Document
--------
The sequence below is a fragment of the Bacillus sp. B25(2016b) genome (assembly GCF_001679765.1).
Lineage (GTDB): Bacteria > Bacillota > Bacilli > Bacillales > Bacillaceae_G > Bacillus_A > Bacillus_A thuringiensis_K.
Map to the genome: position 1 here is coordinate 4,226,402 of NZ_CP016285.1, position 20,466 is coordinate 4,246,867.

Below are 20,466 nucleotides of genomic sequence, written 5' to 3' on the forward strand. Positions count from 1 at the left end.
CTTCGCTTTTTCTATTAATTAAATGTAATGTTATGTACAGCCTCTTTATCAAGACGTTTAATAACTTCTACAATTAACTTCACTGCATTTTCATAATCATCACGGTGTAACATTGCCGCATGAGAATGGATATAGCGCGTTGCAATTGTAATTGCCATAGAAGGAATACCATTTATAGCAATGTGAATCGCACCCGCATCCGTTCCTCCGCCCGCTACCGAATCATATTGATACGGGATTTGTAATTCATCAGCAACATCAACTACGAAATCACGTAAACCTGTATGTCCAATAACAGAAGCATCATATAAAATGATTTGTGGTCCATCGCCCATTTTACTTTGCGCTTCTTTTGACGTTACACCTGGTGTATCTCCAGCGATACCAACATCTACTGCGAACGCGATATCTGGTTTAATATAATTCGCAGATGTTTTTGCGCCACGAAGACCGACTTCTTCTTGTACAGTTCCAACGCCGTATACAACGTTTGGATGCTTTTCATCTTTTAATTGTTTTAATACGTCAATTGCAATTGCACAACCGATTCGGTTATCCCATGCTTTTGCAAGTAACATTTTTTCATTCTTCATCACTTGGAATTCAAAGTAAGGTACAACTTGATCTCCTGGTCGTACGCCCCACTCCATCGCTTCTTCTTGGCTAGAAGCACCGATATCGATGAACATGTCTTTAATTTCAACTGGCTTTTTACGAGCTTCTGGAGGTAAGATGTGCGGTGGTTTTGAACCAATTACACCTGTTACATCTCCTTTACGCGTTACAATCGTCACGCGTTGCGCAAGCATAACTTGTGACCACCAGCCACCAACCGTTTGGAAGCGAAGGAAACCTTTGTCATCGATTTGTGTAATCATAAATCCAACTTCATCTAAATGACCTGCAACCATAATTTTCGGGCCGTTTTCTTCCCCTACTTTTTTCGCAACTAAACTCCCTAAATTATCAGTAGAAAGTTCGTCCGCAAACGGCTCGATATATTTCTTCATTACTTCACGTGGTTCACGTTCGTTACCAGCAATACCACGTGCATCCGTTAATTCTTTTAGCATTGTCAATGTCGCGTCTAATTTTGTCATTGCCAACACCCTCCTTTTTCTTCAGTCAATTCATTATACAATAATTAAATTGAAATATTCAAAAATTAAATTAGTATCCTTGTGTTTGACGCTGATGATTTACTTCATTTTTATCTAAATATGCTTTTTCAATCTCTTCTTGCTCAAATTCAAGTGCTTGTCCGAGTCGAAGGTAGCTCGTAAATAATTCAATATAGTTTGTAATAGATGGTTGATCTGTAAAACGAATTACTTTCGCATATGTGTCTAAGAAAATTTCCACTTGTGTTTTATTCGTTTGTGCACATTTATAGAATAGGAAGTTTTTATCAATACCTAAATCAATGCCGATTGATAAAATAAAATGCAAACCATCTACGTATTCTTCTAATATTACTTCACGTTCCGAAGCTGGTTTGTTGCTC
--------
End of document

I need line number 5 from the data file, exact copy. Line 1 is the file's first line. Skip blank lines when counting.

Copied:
CTTCGCTTTTTCTATTAATTAAATGTAATGTTATGTACAGCCTCTTTATCAAGACGTTTAATAACTTCTACAATTAACTTCACTGCATTTTCATAATCATCACGGTGTAACATTGCCGCATGAGAATGGATATAGCGCGTTGCAATTGTAATTGCCATAGAAGGAATACCATTTATAGCAATGTGAATCGCACCCGCATCCGTTCCTCCGCCCGCTACCGAATCATATTGATACGGGATTTGTAATTCATCAGCAACATCAACTACGAAATCACGTAAACCTGTATGTCCAATAACAGAAGCATCATATAAAATGATTTGTGGTCCATCGCCCATTTTACTTTGCGCTTCTTTTGACGTTACACCTGGTGTATCTCCAGCGATACCAACATCTACTGCGAACGCGATATCTGGTTTAATATAATTCGCAGATGTTTTTGCGCCACGAAGACCGACTTCTTCTTGTACAGTTCCAACGCCGTATACAACGTTTGGATGCTTTTCATCTTTTAATTGTTTTAATACGTCAATTGCAATTGCACAACCGATTCGGTTATCCCATGCTTTTGCAAGTAACATTTTTTCATTCTTCATCACTTGGAATTCAAAGTAAGGTACAACTTGATCTCCTGGTCGTACGCCCCACTCCATCGCTTCTTCTTGGCTAGAAGCACCGATATCGATGAACATGTCTTTAATTTCAACTGGCTTTTTACGAGCTTCTGGAGGTAAGATGTGCGGTGGTTTTGAACCAATTACACCTGTTACATCTCCTTTACGCGTTACAATCGTCACGCGTTGCGCAAGCATAACTTGTGACCACCAGCCACCAACCGTTTGGAAGCGAAGGAAACCTTTGTCATCGATTTGTGTAATCATAAATCCAACTTCATCTAAATGACCTGCAACCATAATTTTCGGGCCGTTTTCTTCCCCTACTTTTTTCGCAACTAAACTCCCTAAATTATCAGTAGAAAGTTCGTCCGCAAACGGCTCGATATATTTCTTCATTACTTCACGTGGTTCACGTTCGTTACCAGCAATACCACGTGCATCCGTTAATTCTTTTAGCATTGTCAATGTCGCGTCTAATTTTGTCATTGCCAACACCCTCCTTTTTCTTCAGTCAATTCATTATACAATAATTAAATTGAAATATTCAAAAATTAAATTAGTATCCTTGTGTTTGACGCTGATGATTTACTTCATTTTTATCTAAATATGCTTTTTCAATCTCTTCTTGCTCAAATTCAAGTGCTTGTCCGAGTCGAAGGTAGCTCGTAAATAATTCAATATAGTTTGTAATAGATGGTTGATCTGTAAAACGAATTACTTTCGCATATGTGTCTAAGAAAATTTCCACTTGTGTTTTATTCGTTTGTGCACATTTATAGAATAGGAAGTTTTTATCAATACCTAAATCAATGCCGATTGATAAAATAAAATGCAAACCATCTACGTATTCTTCTAATATTACTTCACGTTCCGAAGCTGGTTTGTTGCTC